Art & Culture
Jul 25, 2017
The Kawachiya Company has transformed a Japanese staple into stunning works of art that keep up with the times.
Kamaboko, otherwise known as fishcake, is made from finely blended fish meat. It is then shaped into a loaf and steamed until firm and springy. This Japanese staple comes in numerous forms throughout the region. In Northern Japan, cylindrical kamaboko grilled on a stick is called chikuwa. And in Southwestern Japan, fishcake is traditionally deep-fried and called satsuma-age.
Established in 1947, Kawachiya opened its first store in the Toyama Prefecture selling premium kamoboko. Ranging from understated to extravagant, these delicacies are usually presented as souvenirs and gifts. Undeterred by changing consumer habits, the company also prides itself with an ability to innovate while staying true to the traditional craft of kamaboko-making.
A Wedding Affair
One of the traditional masterpieces that Kawachiya makes is red snapper-shaped kamabokos in various sizes. According to second-generation CEO of the company, Mr. Hajime Kawauchi, newlyweds traditionally presented these fish as gifts to their wedding guests. “After the banquet, guests would cut their kamaboko gifts at home to distribute among neighbours as a symbol of happiness,” he shares.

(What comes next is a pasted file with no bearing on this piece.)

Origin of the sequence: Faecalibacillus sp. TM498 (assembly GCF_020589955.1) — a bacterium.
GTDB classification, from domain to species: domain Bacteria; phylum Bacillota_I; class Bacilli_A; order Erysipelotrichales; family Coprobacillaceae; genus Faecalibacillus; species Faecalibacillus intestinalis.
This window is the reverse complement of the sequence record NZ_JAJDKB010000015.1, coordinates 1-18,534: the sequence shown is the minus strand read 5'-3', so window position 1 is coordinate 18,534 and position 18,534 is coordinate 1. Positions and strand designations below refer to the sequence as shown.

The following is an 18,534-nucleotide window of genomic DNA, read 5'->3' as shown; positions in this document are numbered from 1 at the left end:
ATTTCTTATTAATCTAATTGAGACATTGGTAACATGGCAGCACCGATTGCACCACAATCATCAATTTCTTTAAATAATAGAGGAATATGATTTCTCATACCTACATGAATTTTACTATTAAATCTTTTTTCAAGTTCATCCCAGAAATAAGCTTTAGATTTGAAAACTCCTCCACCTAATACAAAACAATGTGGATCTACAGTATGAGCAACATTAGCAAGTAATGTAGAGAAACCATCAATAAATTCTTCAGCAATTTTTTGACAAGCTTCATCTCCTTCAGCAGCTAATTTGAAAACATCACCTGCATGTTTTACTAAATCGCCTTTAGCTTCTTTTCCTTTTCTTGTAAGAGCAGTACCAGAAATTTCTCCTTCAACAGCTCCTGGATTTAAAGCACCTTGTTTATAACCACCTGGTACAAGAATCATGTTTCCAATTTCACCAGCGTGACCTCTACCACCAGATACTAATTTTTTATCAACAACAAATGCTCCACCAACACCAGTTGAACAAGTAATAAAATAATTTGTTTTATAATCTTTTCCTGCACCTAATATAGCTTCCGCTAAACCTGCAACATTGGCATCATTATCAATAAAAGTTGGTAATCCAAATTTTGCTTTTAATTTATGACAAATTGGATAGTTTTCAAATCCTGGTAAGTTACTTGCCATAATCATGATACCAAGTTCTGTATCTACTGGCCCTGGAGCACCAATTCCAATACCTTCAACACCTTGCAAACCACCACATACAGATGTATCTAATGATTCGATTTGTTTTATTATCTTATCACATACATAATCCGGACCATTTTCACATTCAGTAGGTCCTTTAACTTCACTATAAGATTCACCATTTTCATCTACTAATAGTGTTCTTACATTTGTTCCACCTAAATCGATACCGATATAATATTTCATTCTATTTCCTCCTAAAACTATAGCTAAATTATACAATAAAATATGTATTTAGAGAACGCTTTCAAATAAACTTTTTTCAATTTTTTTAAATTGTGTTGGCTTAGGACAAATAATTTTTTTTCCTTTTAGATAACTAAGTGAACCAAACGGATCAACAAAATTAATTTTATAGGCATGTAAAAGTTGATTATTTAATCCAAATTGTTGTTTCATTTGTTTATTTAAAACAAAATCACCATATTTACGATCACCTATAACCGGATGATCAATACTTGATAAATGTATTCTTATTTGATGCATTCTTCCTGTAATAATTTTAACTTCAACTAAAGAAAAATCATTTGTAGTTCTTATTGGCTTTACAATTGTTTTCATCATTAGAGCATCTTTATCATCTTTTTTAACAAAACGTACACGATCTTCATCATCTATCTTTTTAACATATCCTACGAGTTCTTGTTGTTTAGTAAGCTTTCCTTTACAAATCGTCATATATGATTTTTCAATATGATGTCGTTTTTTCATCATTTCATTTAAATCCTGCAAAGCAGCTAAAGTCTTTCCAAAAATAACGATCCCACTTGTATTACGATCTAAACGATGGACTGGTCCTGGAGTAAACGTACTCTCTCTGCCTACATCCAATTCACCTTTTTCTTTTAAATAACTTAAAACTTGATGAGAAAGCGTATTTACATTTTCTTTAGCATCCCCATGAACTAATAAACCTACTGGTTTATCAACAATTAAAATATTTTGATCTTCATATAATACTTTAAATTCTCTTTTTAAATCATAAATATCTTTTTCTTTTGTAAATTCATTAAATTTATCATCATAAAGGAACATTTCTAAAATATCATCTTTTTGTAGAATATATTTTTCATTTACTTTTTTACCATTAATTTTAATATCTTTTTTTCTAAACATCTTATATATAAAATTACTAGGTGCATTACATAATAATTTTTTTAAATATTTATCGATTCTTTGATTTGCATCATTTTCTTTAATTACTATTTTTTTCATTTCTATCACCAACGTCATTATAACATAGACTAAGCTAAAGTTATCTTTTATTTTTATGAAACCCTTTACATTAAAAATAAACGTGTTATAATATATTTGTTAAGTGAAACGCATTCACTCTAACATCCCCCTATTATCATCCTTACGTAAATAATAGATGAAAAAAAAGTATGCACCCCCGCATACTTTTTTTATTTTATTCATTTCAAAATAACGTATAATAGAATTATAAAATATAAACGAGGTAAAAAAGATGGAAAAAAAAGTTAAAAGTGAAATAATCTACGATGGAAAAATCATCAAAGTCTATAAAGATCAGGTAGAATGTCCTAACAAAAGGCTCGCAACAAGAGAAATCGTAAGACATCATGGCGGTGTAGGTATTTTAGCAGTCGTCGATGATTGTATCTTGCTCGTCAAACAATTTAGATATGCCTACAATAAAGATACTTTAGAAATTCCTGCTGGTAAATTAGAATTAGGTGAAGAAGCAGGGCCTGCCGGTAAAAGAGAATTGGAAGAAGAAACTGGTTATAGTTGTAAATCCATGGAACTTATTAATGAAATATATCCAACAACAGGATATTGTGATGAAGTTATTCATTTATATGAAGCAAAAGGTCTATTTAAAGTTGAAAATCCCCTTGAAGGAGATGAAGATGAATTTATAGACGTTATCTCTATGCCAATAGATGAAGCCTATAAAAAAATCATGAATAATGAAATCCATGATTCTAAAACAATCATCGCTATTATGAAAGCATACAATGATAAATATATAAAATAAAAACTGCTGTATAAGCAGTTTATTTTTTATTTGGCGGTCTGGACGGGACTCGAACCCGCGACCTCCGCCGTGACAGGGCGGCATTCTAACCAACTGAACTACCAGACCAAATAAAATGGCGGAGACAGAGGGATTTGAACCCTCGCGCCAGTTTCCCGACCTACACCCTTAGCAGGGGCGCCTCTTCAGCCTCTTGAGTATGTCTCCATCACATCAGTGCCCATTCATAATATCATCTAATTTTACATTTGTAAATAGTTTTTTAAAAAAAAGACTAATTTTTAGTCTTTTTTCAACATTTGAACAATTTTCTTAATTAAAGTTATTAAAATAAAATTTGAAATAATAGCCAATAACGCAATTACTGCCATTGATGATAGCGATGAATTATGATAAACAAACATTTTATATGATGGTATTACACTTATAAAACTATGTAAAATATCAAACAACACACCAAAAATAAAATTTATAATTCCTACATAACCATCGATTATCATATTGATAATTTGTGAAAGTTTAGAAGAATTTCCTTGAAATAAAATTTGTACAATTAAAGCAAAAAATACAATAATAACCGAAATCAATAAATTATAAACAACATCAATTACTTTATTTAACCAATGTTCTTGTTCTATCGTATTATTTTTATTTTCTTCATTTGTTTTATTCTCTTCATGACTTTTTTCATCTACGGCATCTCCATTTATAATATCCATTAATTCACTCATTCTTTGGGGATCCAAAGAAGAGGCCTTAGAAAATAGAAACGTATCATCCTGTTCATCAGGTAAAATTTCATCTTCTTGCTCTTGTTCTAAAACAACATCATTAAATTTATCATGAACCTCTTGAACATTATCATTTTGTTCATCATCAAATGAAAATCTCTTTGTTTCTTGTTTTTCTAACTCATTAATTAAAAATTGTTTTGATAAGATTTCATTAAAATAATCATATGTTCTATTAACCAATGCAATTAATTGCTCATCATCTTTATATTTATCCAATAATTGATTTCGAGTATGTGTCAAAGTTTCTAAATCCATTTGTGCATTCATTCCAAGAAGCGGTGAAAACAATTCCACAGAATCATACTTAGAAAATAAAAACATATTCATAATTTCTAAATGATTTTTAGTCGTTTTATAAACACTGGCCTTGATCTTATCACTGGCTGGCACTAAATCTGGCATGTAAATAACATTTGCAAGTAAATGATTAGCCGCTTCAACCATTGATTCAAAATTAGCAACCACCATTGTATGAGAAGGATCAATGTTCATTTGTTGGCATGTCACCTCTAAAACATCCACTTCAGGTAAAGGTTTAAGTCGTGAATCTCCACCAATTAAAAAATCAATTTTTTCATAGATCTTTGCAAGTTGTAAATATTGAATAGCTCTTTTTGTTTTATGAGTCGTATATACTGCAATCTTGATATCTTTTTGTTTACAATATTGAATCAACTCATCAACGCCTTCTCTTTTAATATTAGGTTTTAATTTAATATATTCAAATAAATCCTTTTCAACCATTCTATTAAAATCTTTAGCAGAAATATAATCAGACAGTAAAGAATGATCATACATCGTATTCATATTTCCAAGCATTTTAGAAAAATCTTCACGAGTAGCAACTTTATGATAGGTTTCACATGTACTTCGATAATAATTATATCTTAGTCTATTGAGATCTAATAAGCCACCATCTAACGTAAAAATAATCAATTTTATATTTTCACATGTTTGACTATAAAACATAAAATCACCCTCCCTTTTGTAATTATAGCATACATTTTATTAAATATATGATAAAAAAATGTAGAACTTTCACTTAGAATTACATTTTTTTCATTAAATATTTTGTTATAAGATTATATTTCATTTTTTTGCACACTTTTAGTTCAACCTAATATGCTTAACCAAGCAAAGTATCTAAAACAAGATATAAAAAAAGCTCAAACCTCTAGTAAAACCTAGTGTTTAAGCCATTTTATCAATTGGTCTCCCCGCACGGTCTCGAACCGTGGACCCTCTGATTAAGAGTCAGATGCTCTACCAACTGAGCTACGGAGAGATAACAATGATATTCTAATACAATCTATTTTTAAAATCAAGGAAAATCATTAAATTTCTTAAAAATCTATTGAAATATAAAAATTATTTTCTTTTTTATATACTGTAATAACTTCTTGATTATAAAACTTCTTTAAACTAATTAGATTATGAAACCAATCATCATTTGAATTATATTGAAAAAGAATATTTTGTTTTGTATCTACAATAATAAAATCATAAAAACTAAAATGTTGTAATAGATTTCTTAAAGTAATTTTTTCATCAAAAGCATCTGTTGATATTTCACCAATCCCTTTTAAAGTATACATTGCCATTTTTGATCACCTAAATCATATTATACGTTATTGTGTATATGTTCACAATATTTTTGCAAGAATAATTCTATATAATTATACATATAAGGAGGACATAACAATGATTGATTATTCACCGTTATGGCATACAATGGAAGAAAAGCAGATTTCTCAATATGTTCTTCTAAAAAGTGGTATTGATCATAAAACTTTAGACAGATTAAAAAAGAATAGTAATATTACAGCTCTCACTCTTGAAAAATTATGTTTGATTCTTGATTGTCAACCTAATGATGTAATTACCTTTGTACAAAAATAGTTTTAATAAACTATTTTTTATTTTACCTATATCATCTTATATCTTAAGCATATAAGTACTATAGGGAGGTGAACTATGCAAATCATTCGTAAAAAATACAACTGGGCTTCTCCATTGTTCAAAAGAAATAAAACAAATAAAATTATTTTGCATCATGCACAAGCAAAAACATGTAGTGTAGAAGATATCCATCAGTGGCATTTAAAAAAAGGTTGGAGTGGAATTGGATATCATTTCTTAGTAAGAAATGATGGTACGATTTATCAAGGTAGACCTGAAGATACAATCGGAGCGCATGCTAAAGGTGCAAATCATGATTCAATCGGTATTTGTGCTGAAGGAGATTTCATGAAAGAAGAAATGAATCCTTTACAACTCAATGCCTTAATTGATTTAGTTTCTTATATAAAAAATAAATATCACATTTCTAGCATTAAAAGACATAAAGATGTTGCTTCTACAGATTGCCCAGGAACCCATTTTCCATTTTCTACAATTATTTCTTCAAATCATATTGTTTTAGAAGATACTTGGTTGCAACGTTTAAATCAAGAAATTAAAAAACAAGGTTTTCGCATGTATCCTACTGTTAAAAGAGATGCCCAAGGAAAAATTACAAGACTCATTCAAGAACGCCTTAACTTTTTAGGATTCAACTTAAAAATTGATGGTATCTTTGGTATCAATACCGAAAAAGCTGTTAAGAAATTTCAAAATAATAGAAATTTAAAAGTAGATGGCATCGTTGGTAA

However, behind each of these vibrant showstoppers lies a series of laborious sculpting. “The craftsmen meticulously form the fish’s relief using piping bags and sculpting knifes to create lifelike details,” he says. These days, to cope with modern preferences and a decline in wedding kamaboko, the company produces sleeker, smaller fishcakes as wedding gifts in tandem with its traditional offerings.
Paint It Pretty
Each year, a nationwide competition is held for the grandest craft kamaboko, where kamaboko sheets are transformed into glorious works of art. And unsurprisingly, Team Kawachiya frequently comes out tops. “Sometimes, it takes up to five craftsmen and one month to complete a single masterpiece,” Mr. Kawauchi adds.
Usually, natural dyes from orange, green tea, and pumpkin are used in colouring kamaboko. But for this occasion, artificial colouring is used for a wider range of saturated hues, depicting anything from Japanese landscapes to mythological folklores.
Simplicity In Sushi
Not only does Kawachiya excel in flamboyantly designed kamaboko, it also shines in its understated elegance of sushi kamaboko too. Don’t be fooled by its appearance – this is not your usual rice-and-sashimi combination. “My father thought about innovating kamaboko and noticed how everybody in Japan loved sushi, so he replaced the rice portion of sushi with a slice of kamaboko,” shares Mr. Kawuchi.
The idea hit off with such rousing success that at one point, there were over a thousand variations. Today, the company streamlines this to just nine of its best selling varieties to the likes of unagi, shrimp, and salmon.
Despite a decline in homegrown crafts, Kawachiya preserves this Japanese treasure of traditional kamaboko-making that’s every bit the darling of the Toyama Prefecture, Japan and beyond.
(TEXT Matthew Fam)